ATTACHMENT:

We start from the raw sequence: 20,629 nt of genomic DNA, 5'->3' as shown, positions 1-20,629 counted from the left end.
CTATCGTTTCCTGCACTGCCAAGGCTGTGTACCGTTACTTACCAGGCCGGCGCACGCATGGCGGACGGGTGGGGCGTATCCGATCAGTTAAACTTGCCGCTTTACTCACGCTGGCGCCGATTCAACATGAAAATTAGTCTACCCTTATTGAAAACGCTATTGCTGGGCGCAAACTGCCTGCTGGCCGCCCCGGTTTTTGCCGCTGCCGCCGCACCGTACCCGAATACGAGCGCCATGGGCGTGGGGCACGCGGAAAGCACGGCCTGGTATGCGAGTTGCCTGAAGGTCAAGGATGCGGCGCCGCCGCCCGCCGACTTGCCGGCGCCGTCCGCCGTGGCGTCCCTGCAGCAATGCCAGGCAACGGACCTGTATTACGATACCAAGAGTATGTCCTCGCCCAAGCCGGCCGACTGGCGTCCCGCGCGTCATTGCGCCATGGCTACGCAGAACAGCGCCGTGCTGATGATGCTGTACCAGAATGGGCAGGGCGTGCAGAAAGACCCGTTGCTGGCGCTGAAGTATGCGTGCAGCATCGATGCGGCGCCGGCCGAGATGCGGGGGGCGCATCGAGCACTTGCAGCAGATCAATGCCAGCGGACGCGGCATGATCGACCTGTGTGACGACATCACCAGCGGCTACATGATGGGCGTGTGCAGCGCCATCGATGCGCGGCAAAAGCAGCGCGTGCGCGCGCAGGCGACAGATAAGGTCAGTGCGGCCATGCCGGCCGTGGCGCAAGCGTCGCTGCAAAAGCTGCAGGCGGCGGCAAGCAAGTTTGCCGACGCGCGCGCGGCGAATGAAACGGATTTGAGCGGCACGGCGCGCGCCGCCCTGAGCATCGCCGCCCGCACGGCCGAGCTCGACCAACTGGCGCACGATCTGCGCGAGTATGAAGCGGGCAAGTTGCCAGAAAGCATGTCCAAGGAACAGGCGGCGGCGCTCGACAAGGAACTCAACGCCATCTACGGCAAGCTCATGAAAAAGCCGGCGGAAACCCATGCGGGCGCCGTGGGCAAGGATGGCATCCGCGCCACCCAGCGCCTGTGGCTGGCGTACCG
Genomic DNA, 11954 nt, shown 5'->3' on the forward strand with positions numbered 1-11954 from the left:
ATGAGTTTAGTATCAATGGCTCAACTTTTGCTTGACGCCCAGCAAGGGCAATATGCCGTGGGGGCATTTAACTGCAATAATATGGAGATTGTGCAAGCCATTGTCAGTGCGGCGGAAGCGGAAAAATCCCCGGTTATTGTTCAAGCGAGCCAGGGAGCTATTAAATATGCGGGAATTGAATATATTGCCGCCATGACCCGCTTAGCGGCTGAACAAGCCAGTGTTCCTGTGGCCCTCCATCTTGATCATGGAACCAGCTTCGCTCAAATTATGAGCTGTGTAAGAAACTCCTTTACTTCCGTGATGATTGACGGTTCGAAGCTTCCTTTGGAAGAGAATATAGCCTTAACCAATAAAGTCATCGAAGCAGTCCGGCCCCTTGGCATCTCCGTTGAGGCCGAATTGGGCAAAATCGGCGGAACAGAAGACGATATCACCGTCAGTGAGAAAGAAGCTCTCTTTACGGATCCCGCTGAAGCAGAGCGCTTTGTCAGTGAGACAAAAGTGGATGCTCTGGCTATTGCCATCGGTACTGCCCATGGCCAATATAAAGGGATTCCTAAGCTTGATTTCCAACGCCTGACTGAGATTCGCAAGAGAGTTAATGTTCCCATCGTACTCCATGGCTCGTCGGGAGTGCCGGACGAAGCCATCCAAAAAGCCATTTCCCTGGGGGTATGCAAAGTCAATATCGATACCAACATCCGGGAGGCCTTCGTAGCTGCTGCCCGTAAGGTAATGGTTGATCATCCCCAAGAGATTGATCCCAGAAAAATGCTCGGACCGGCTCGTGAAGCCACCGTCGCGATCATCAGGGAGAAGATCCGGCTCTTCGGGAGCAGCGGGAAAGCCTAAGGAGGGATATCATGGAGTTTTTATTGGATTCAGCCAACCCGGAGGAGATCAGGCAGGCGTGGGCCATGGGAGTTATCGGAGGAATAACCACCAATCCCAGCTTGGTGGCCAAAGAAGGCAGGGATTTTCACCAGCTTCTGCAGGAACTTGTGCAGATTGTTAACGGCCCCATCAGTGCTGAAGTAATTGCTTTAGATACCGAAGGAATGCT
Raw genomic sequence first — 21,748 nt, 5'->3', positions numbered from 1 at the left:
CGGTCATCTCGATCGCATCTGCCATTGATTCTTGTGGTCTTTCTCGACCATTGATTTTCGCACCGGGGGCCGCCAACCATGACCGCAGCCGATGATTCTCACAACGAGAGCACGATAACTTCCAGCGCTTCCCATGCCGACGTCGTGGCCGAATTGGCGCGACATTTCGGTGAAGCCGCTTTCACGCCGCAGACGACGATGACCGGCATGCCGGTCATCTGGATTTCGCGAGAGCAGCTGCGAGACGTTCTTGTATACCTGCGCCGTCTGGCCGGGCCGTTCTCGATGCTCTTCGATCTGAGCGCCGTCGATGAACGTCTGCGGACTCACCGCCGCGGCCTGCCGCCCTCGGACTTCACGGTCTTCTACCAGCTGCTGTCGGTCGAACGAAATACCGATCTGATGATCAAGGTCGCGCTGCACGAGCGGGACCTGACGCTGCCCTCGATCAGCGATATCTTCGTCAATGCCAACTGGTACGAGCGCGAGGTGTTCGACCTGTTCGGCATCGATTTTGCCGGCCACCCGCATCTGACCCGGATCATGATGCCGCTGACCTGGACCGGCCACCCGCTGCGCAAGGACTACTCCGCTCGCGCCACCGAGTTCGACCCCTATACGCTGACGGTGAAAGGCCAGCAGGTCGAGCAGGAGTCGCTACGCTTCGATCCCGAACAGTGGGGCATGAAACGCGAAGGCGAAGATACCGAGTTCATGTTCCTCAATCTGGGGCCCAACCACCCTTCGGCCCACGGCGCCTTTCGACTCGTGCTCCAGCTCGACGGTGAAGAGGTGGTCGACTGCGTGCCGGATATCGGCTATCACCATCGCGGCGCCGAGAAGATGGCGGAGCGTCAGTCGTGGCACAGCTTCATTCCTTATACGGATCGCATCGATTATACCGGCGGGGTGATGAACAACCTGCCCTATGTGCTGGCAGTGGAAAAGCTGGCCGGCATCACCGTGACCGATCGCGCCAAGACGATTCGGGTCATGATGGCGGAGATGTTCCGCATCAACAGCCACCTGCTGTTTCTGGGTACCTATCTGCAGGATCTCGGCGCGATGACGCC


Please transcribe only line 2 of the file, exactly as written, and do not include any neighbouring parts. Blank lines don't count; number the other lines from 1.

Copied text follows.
CTATCGTTTCCTGCACTGCCAAGGCTGTGTACCGTTACTTACCAGGCCGGCGCACGCATGGCGGACGGGTGGGGCGTATCCGATCAGTTAAACTTGCCGCTTTACTCACGCTGGCGCCGATTCAACATGAAAATTAGTCTACCCTTATTGAAAACGCTATTGCTGGGCGCAAACTGCCTGCTGGCCGCCCCGGTTTTTGCCGCTGCCGCCGCACCGTACCCGAATACGAGCGCCATGGGCGTGGGGCACGCGGAAAGCACGGCCTGGTATGCGAGTTGCCTGAAGGTCAAGGATGCGGCGCCGCCGCCCGCCGACTTGCCGGCGCCGTCCGCCGTGGCGTCCCTGCAGCAATGCCAGGCAACGGACCTGTATTACGATACCAAGAGTATGTCCTCGCCCAAGCCGGCCGACTGGCGTCCCGCGCGTCATTGCGCCATGGCTACGCAGAACAGCGCCGTGCTGATGATGCTGTACCAGAATGGGCAGGGCGTGCAGAAAGACCCGTTGCTGGCGCTGAAGTATGCGTGCAGCATCGATGCGGCGCCGGCCGAGATGCGGGGGGCGCATCGAGCACTTGCAGCAGATCAATGCCAGCGGACGCGGCATGATCGACCTGTGTGACGACATCACCAGCGGCTACATGATGGGCGTGTGCAGCGCCATCGATGCGCGGCAAAAGCAGCGCGTGCGCGCGCAGGCGACAGATAAGGTCAGTGCGGCCATGCCGGCCGTGGCGCAAGCGTCGCTGCAAAAGCTGCAGGCGGCGGCAAGCAAGTTTGCCGACGCGCGCGCGGCGAATGAAACGGATTTGAGCGGCACGGCGCGCGCCGCCCTGAGCATCGCCGCCCGCACGGCCGAGCTCGACCAACTGGCGCACGATCTGCGCGAGTATGAAGCGGGCAAGTTGCCAGAAAGCATGTCCAAGGAACAGGCGGCGGCGCTCGACAAGGAACTCAACGCCATCTACGGCAAGCTCATGAAAAAGCCGGCGGAAACCCATGCGGGCGCCGTGGGCAAGGATGGCATCCGCGCCACCCAGCGCCTGTGGCTGGCGTACCG